how and why we celebrate valentine's day scrooge

I’m a Valentine Scrooge!

 (even though I also love it a little bit!)

I have a love hate relationship with Valentine’s Day.

According to various lore, there are at least three historical Valentines. One St Valentine performed weddings for people when he wasn’t supposed to and got put in jail, or even sentenced to death.

Ahhh…how romantic. He put his freedom – or his life- on the line for love.

Other stories suggest that Valentine may have been killed for attempting to help Christians escape harsh Roman prisons, where they were often beaten and tortured. I’m a fan of people helping people. I’m wondering why no one knows we have a Harriet Tubman Day (March 10, if you want to add that to your calendar.)

One legend claims a man named Valentine was in jail and fell in love with a young girl who visited him. Before he was KILLED, he supposedly sent her a letter signed “From your Valentine.  That poor young girl!  Can you imagine if your daughter was getting mail from someone on death row, and later, everyone said, “Oh how sweet! Let’s make that a national holiday!”

The Roman Catholic church in the middle ages declared Valentine’s Day a holiday because they wanted to Christianize the February celebration of Lupercalia, a fertility festival,  which took place on February 15. Just as in the cases of the Christian celebrations of Christmas and Easter, early church leaders took dates on  which the people were already celebrating and tried to change them to worship the one true God, instead of whatever celebration they were having.

Maybe Catholic  priests didn’t think it was good idea for Luperci priests to run around town slapping women with bloody goat hides in a bid to make the women more fertile in the coming year. Don’t worry, the women liked it. (History claims.)

This doesn’t really have anything to do with my modern beliefs on Valentine’s Day, I just think history is interesting.

SCROOGINESS

As a romantic holiday, I think it’s overrated and expensive. I think too much pressure is placed on guys to do the right thing. I also think giving stuffed animals and chocolates to women is stupid. I think it’s hard on people who are not in a romantic relationship.

I think waiting in lines to go out to eat on a certain day is ridiculous. Why spend an hour in line on the 14th, when you can be seated in five minutes the next week? how and why we celebrate valentine's dayIt’s crazy to spend $50 dollars on roses (how unoriginal by the way) when you can get them for $1 each a week later.if you’re going to spend the money, I’d rather have a single rose every week of the year because it meant someone was thinking of me at that moment, than a huge bouquet on a single obligatory day because my partner felt like s/he HAD to buy a bouquet on the 14th.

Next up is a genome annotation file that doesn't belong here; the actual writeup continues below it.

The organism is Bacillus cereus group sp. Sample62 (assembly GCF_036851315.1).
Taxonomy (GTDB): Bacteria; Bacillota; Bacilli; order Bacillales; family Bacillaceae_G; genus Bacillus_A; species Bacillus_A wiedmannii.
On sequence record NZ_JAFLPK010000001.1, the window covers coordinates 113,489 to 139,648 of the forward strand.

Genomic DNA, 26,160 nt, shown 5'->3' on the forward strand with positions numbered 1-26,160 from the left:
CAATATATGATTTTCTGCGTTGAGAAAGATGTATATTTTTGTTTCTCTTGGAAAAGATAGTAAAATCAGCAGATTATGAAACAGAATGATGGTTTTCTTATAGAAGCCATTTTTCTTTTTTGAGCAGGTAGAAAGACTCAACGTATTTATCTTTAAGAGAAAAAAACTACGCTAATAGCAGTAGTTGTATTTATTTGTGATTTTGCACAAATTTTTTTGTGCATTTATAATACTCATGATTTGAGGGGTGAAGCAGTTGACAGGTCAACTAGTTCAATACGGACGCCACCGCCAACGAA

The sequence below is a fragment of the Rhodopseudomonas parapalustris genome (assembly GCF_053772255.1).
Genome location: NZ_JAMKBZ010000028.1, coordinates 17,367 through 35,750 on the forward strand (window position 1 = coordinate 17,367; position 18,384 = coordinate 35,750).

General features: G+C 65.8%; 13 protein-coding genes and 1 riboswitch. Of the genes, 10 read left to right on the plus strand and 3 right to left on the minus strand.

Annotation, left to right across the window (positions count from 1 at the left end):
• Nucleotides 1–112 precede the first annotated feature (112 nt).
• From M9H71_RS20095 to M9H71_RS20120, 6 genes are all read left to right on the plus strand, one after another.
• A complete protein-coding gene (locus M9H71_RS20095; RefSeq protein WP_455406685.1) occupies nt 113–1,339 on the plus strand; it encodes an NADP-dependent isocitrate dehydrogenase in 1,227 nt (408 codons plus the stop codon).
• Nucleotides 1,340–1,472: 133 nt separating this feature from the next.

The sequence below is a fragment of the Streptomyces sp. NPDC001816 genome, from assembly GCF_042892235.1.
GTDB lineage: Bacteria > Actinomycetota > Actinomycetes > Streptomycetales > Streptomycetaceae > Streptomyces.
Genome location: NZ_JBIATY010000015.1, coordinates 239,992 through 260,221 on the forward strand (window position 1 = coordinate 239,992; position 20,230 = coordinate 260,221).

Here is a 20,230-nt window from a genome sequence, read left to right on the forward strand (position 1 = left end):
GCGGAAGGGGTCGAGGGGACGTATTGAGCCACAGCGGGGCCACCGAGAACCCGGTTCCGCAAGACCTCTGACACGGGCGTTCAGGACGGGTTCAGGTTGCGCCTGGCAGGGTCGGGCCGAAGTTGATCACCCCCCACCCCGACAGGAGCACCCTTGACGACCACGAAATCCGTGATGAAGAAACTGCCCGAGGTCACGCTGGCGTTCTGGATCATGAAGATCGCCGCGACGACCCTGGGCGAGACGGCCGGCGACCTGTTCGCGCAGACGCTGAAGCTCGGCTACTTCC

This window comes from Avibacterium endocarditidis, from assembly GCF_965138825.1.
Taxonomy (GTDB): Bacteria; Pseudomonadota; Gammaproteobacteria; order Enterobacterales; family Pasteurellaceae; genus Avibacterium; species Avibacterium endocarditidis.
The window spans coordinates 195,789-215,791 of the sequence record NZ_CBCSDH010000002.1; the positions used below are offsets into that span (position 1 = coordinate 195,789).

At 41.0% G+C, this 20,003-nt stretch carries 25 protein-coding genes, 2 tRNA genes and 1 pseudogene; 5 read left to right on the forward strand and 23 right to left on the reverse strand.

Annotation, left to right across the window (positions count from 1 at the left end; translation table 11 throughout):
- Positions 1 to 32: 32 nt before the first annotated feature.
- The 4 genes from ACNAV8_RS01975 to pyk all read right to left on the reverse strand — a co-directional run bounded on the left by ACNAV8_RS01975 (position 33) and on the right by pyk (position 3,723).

I saw the pressure in high school, and in the high school where I taught. The student council sold Valentines to be delivered during class, and the popular kids got a bajillion and the other kids got to watch and be reminded that they didn’t.  I witnessed the pressure in college and in my  twenties. People felt like they had to do something super special because Hallmark (and the jewelry stores, and the department stores, and even the grocery stores!) told them they had to.

What if you weren’t in a special relationship? What if you just started dating? What if you really wanted to break up but didn’t want to be alone on Valentine’s Day?  Or felt sorry for your boy/girlfriend, and didn’t want them to be alone on Valentine’s Day?

I’m a fan of jewelry, but not heart shaped jewelry. NO woman EVER buys herself heart shaped jewelry. Also, why would we want jewelry shaped like an organ? Nobody makes stomach or lung shaped jewelry and I’m as big of a fan of food and breathing as I am of love.

how and why we celebrate valentine's dayI’m too old for stuffed animals, and I was in my teens too (even though I still slept with my stuffed aardvark-that was different). I love chocolate but I buy it for my self when I want to. I don’t need someone feeling like they need to give me a pound of chocolate to tell me they love me. Since when is it healthy to eat that much chocolate anyway!? Also, none of these gifts show any originality, or  that the giver really KNOWS me. I want someone who sees me and knows that I want a tiny bonsai  for the mantel or that I would love a wireless mouse to replace my broken one.  Mostly it’s just that I hate presents given because you’re “supposed to”.